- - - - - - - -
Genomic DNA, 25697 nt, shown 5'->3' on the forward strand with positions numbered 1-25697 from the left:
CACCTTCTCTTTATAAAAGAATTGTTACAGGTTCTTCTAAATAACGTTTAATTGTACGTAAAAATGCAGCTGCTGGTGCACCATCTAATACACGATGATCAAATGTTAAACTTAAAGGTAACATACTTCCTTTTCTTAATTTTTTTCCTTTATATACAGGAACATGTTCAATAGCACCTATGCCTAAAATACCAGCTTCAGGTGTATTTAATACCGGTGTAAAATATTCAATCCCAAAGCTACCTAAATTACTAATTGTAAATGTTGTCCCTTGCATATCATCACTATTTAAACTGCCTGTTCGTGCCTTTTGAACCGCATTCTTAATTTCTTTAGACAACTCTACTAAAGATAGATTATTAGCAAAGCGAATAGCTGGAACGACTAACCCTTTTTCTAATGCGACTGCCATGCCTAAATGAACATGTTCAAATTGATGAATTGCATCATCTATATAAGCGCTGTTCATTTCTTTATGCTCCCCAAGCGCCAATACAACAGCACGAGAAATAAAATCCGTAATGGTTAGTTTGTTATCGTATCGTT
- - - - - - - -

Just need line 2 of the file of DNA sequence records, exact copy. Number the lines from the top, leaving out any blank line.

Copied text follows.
CACCTTCTCTTTATAAAAGAATTGTTACAGGTTCTTCTAAATAACGTTTAATTGTACGTAAAAATGCAGCTGCTGGTGCACCATCTAATACACGATGATCAAATGTTAAACTTAAAGGTAACATACTTCCTTTTCTTAATTTTTTTCCTTTATATACAGGAACATGTTCAATAGCACCTATGCCTAAAATACCAGCTTCAGGTGTATTTAATACCGGTGTAAAATATTCAATCCCAAAGCTACCTAAATTACTAATTGTAAATGTTGTCCCTTGCATATCATCACTATTTAAACTGCCTGTTCGTGCCTTTTGAACCGCATTCTTAATTTCTTTAGACAACTCTACTAAAGATAGATTATTAGCAAAGCGAATAGCTGGAACGACTAACCCTTTTTCTAATGCGACTGCCATGCCTAAATGAACATGTTCAAATTGATGAATTGCATCATCTATATAAGCGCTGTTCATTTCTTTATGCTCCCCAAGCGCCAATACAACAGCACGAGAAATAAAATCCGTAATGGTTAGTTTGTTATCGTATCGTT